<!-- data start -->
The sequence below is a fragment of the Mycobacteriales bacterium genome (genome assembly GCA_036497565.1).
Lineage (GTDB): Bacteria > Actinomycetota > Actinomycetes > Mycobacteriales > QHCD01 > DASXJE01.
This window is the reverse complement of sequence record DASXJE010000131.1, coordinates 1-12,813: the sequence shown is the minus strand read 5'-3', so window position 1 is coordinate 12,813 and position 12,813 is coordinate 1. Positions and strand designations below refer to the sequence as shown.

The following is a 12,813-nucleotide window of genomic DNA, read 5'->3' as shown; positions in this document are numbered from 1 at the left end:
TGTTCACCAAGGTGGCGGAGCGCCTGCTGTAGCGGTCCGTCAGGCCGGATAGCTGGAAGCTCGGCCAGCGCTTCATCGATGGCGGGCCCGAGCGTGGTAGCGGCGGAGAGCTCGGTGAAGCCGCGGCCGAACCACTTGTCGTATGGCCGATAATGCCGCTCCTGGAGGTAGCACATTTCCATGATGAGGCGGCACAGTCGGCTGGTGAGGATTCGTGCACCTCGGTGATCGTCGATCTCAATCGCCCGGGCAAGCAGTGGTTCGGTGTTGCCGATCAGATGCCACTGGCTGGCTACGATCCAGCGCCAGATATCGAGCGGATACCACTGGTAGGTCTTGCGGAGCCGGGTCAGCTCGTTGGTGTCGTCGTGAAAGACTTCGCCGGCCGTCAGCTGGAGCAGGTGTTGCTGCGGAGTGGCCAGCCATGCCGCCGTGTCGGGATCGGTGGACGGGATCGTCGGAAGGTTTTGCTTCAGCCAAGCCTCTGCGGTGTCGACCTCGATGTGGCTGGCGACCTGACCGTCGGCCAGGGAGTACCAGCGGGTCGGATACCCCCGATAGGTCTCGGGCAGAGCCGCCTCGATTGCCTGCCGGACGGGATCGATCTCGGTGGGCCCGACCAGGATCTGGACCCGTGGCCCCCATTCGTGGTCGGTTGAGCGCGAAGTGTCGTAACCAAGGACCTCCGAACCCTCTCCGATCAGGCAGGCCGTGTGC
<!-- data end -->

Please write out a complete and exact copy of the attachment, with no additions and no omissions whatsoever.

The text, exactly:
The sequence below is a fragment of the Mycobacteriales bacterium genome (genome assembly GCA_036497565.1).
Lineage (GTDB): Bacteria > Actinomycetota > Actinomycetes > Mycobacteriales > QHCD01 > DASXJE01.
This window is the reverse complement of sequence record DASXJE010000131.1, coordinates 1-12,813: the sequence shown is the minus strand read 5'-3', so window position 1 is coordinate 12,813 and position 12,813 is coordinate 1. Positions and strand designations below refer to the sequence as shown.

The following is a 12,813-nucleotide window of genomic DNA, read 5'->3' as shown; positions in this document are numbered from 1 at the left end:
TGTTCACCAAGGTGGCGGAGCGCCTGCTGTAGCGGTCCGTCAGGCCGGATAGCTGGAAGCTCGGCCAGCGCTTCATCGATGGCGGGCCCGAGCGTGGTAGCGGCGGAGAGCTCGGTGAAGCCGCGGCCGAACCACTTGTCGTATGGCCGATAATGCCGCTCCTGGAGGTAGCACATTTCCATGATGAGGCGGCACAGTCGGCTGGTGAGGATTCGTGCACCTCGGTGATCGTCGATCTCAATCGCCCGGGCAAGCAGTGGTTCGGTGTTGCCGATCAGATGCCACTGGCTGGCTACGATCCAGCGCCAGATATCGAGCGGATACCACTGGTAGGTCTTGCGGAGCCGGGTCAGCTCGTTGGTGTCGTCGTGAAAGACTTCGCCGGCCGTCAGCTGGAGCAGGTGTTGCTGCGGAGTGGCCAGCCATGCCGCCGTGTCGGGATCGGTGGACGGGATCGTCGGAAGGTTTTGCTTCAGCCAAGCCTCTGCGGTGTCGACCTCGATGTGGCTGGCGACCTGACCGTCGGCCAGGGAGTACCAGCGGGTCGGATACCCCCGATAGGTCTCGGGCAGAGCCGCCTCGATTGCCTGCCGGACGGGATCGATCTCGGTGGGCCCGACCAGGATCTGGACCCGTGGCCCCCATTCGTGGTCGGTTGAGCGCGAAGTGTCGTAACCAAGGACCTCCGAACCCTCTCCGATCAGGCAGGCCGTGTGC